Fed. R. Civ. P. 30(b)(6). This rule is "is intended to streamline the discovery process." McKesson Corp. v. Islamic Republic of Iran, 185 F.R.D. 70, 79 (D.D.C.1999). "By commissioning the designee as the voice of the corporation, the Rule obligates a corporate party 'to prepare its designee to be able to give binding answers' in its behalf.'" Rainey v. Am. Forest & Paper Ass'n, Inc., 26 F.Supp.2d 82, 94 (D.D.C.1998) (citation omitted). "Rule 30(b)(6) imposes a duty on the entity receiving the Rule 30(b)(6) notice to identify and provide responsive witnesses with knowledge concerning the relevant subject matter." McKesson, 185 F.R.D. at 79. A person most knowledgeable need not be produced, but only a person "with knowledge whose testimony will be binding on the party." Rodriguez v. Pataki, 293 F.Supp.2d 305, 311 (S.D.N.Y. 2003).*fn3 If the deponent designated by the entity is not knowledgeable about relevant facts, and no other knowledgeable witness has been identified, then the appearance of the deponent has the effect of being no appearance at all. Resolution Trust Corp. v. Southern Union Co., Inc., 985 F.2d 196, 197 (5th Cir.1993).

If one believes that the Rule 30(b)(6) witness has not properly investigated or prepared to give testimony, it is incumbent upon the protesting party to have laid a proper foundation at deposition so that the court can make a determination about the extent of preparation. As explained at hearing, the rough transcript of Ms. Bertet's deposition is lacking a proper foundation. Although the transcript submitted is not complete, it appears that All Professional's counsel merely asked the witness one time what documents (in general) she had reviewed. The response was interrupted by deposition dynamics, and counsel never returned to this important foundation. A proper inquiry would have tested the witness' preparation, both in terms of documents reviewed and persons interviewed, category by category. Since this foundation was not laid, it is not possible for the court to determine whether the witness adequately prepared for the deposition.*fn4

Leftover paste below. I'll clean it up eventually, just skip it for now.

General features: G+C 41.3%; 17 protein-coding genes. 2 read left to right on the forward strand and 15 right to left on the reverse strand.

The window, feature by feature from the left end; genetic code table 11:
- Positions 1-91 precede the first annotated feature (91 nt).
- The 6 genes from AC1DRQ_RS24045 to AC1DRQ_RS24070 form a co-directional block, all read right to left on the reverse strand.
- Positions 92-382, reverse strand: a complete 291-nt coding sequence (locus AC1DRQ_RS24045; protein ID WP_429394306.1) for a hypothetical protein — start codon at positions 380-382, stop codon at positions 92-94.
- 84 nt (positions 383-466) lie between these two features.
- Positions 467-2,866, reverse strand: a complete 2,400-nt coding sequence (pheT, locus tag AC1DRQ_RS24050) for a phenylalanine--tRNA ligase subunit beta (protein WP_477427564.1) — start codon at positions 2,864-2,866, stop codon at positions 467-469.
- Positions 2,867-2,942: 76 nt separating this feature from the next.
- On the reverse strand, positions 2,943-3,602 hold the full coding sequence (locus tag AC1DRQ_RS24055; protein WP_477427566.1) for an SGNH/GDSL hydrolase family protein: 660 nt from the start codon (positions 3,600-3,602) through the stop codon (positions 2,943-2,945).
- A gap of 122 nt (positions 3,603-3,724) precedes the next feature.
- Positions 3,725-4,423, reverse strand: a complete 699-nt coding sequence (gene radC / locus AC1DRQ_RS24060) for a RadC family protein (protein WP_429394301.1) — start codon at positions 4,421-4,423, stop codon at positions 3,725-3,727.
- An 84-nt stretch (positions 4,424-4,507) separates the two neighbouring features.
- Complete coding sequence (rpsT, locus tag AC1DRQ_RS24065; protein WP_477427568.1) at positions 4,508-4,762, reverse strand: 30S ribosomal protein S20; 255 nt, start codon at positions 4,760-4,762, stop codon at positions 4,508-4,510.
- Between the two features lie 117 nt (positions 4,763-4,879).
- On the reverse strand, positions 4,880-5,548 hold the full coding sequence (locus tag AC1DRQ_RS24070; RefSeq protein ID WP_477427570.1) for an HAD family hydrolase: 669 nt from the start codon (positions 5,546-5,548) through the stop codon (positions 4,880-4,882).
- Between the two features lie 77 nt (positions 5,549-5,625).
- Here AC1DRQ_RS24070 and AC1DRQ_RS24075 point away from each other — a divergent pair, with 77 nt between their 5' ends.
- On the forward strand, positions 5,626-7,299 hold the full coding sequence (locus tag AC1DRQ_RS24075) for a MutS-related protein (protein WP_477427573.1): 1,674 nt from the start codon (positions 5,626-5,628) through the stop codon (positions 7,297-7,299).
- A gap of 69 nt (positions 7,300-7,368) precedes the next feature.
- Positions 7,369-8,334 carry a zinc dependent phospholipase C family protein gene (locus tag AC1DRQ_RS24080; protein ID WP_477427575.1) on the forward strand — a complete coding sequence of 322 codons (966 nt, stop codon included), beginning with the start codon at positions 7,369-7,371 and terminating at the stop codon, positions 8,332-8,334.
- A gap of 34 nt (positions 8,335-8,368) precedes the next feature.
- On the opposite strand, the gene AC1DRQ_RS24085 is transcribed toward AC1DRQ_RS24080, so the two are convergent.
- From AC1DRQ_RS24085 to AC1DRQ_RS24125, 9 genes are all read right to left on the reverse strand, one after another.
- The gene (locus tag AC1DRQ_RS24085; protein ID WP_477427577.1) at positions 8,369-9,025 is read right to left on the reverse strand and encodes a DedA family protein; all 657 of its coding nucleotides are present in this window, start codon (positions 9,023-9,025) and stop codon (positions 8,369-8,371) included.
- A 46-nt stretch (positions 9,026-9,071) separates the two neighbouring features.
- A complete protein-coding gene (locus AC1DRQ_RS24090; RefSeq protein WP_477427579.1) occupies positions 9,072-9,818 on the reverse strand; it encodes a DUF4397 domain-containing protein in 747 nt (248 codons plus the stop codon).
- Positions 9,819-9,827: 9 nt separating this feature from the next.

Moreover, All Professional's counsel appears to have forgotten that a Rule 30(b)(6) deposition was being taken as opposed to an individual's deposition. The questions as phrased for the most part, called for a response based on the witness' personal knowledge, and not the corporation's knowledge. For example, counsel asked, "[d]o you remember, as it relates to All Professional, whether you ever received a request to write off any portion of the debt claimed?" (Uncertified Trans. at 29, Defs.' Ex. H; dkt. no. 74-7 at 9.) The second example, as read in court, was counsel's question, "Okay. And do you have any recollection of having any discussions with anyone first within your department as to whether or not to send out intent to terminate letters to Mr. and Mrs. Wright and the All Professional franchises?" (Id. at 33; dkt. no. 74-7 at 10.) These examples point out that counsel asked the witness for her personal knowledge, not the entity's knowledge. Thus, when Ms. Bertet responded that she did not remember, she appropriately did so. Counsel did not ask follow up questions, according to the rough transcript.